We have evidence that despite long-lasting colonisation with P. aeruginosa, the oropharyngeal barrier can be restored. P. aeruginosa has meanwhile been eradicated from four of the 12 chronically colonised CF patients listed in table 1 by repetitive courses of 2-week intravenous antipseudomonal chemotherapy and chronic administration of aerosolised tobramycin . When, 6 months after the last detection of P. aeruginosa in the patients' respiratory secretions, the buccal adherence assays were repeated, the binding of TBCF121838 had returned to the normal non-CF range, suggesting that the damaged oropharyngeal barrier can be repaired as is the case in non-CF subjects after an acute upper airway infection.
The noninvasive adherence assay may be a worthwhile adjunct to the existing portfolio of laboratory procedures. The assay is admittedly low throughput, and demands a skilful and dedicated operator who meticulously follows the protocol, but it is low cost and does not require any sophisticated equipment. With the exception of handling the biohazardous P. aeruginosa, which is probably more problematic on the ward than in the laboratory, the procedure is harmless. In contrast to the forerunner protocol that utilised radioactive metabolic labelling , no hazardous chemicals or procedures are employed. We implemented the sampling of buccal cells into the routine visit to the doctor's office and particularly the younger CF patients enjoyed the procedure.
The surveillance of the integrity of the oropharyngeal barrier is the primary application of the assay. Acute or chronic infections damage the CF epithelium, which becomes evident by increased bacterial binding in the buccal assay. This damage of the epithelial barrier seems to be reversible even after years of chronic P. aeruginosa infection if the bacteria have been eradicated. According to these preliminary data, the buccal adherence assay could represent an informative biomarker of the Pseudomonas colonisation status of a CF subject. However, prior to the introduction of the assay into the clinic, more longitudinal data from a larger cohort need to be collected in order to evaluate whether the assay can predict the colonisation status, particularly the successful eradication of P. aeruginosa from CF airways. If the assay is validated, numerous further applications to patient care or clinical research can be envisaged. Patients at risk for lower airways colonisation can be identified and the impact of therapeutic measures on the oropharyngeal barrier may be followed on a case-to-case basis or in the context of clinical trials. Considering its broad applicability, the acceptance of the assay by the community would be appreciated.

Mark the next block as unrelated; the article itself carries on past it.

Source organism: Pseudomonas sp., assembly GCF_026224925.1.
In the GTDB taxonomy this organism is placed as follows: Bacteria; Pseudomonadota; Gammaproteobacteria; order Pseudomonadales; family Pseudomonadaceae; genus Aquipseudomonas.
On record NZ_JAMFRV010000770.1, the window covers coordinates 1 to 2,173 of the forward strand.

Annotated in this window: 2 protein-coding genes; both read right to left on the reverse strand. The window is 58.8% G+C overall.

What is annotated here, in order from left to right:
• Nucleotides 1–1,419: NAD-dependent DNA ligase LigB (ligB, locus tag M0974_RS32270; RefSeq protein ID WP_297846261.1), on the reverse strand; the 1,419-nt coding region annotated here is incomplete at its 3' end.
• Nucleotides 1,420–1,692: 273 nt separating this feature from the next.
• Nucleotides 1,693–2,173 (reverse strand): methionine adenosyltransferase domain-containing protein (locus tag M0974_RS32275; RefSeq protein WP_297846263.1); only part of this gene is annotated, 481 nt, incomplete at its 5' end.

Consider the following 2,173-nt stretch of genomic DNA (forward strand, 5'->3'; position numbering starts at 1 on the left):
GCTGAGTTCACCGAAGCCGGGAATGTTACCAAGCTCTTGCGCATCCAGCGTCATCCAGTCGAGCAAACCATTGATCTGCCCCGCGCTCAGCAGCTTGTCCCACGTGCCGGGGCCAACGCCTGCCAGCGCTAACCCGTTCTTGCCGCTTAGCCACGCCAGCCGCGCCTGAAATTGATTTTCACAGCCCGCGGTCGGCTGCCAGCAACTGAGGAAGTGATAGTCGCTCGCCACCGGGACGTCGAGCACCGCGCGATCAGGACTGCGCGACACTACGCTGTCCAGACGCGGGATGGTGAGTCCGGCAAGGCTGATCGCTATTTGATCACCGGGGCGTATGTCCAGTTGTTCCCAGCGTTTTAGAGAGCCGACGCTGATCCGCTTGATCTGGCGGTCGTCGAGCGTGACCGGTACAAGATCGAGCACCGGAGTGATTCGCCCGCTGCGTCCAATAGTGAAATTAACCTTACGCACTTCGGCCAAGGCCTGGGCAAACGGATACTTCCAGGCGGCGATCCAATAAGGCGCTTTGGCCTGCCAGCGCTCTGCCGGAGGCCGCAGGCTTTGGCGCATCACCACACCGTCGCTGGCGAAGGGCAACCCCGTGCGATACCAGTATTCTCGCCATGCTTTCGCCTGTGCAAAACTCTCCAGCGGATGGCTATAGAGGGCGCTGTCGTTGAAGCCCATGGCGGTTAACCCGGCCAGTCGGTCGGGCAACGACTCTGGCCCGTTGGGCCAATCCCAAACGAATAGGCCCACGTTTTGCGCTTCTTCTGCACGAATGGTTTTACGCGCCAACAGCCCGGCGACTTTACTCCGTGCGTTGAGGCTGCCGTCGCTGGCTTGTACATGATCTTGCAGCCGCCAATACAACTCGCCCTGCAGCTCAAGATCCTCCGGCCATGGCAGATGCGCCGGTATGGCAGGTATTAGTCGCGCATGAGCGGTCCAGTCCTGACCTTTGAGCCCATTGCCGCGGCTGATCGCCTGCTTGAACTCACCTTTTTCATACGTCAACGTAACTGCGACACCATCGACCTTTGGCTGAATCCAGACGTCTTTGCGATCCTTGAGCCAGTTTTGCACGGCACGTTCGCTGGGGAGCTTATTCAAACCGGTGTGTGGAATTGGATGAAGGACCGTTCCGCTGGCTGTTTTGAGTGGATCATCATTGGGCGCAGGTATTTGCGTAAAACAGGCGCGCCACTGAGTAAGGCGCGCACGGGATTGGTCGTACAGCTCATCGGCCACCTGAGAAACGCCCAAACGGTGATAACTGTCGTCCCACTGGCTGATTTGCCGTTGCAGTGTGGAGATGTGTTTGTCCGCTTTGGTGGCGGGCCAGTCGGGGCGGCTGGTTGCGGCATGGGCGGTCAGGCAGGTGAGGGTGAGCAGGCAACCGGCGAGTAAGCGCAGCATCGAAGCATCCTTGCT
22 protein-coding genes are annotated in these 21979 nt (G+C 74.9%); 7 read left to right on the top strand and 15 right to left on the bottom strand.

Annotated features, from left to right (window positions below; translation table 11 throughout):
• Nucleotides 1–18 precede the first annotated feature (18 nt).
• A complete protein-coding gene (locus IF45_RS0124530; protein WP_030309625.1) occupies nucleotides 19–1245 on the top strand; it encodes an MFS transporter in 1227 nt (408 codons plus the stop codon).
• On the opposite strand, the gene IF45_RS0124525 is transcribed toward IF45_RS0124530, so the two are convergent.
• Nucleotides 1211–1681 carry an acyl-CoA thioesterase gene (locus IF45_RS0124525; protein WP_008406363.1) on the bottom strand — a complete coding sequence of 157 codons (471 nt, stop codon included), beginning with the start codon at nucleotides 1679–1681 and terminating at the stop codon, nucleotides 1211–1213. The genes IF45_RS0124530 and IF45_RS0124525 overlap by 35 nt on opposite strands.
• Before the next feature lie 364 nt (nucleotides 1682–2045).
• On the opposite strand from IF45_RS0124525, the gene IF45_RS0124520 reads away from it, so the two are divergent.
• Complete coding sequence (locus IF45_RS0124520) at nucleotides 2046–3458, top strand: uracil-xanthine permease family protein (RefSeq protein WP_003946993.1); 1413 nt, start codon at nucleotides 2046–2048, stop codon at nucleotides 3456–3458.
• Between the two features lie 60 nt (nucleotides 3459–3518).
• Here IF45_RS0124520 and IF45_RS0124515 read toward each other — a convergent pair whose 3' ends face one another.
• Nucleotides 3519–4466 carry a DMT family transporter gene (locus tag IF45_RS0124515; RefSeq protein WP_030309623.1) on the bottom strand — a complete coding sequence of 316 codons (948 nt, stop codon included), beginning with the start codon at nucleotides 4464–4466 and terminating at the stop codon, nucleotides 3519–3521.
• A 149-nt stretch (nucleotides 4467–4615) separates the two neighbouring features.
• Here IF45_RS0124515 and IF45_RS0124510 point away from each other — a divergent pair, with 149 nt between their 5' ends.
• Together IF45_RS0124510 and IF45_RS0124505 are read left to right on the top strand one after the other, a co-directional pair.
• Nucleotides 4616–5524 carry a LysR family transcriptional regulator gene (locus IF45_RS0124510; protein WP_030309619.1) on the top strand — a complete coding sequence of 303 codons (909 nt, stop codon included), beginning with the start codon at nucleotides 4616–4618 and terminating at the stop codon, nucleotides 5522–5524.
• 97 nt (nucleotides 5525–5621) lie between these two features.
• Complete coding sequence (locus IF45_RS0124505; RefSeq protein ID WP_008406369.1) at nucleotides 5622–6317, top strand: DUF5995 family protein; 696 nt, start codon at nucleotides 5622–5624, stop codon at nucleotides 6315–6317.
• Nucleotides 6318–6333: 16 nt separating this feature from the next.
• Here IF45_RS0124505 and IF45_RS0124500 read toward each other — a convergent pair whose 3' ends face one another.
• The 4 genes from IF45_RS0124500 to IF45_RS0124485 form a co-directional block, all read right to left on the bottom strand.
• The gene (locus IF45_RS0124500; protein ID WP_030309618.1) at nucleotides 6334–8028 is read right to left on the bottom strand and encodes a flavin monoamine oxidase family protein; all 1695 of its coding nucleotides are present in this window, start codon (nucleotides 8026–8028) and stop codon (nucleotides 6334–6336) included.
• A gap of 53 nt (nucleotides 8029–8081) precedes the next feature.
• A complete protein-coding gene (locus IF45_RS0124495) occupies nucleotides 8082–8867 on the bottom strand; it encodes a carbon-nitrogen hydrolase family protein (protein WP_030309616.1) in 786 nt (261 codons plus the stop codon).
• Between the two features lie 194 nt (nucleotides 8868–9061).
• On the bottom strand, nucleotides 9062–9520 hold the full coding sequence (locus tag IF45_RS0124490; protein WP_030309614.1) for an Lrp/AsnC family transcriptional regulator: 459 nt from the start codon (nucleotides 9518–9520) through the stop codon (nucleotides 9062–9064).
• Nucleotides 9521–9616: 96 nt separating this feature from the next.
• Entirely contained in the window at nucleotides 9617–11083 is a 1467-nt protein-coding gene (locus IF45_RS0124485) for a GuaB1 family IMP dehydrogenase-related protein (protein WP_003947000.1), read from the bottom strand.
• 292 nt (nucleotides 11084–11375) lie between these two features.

The authors thank Günter Maaß (Institut für Biophysikalische Chemie, Medizinische Hochschule Hannover, Hannover, Germany), Dieter Bitter-Suermann (Institut für Medizinische Mikrobiologie und Krankenhaushygiene, Medizinische Hochschule Hannover, Hannover, Germany) and the late Jürgen Potel (Institut für Medizinische Mikrobiologie und Krankenhaushygiene, Medizinische Hochschule Hannover, Hannover, Germany) for their generous support.
Support statement: This work has been supported in part by grants of the Christiane Herzog Stiftung and the Deutsche Fördergesellschaft für die Mukoviszidoseforschung. Funding information of this article has been deposited with the Open Funder Registry.
Conflict of interest: Disclosures can be found alongside this article at openres.ersjournals.com
- Received August 22, 2016.
- Accepted November 19, 2016.
- Copyright ©ERS 2017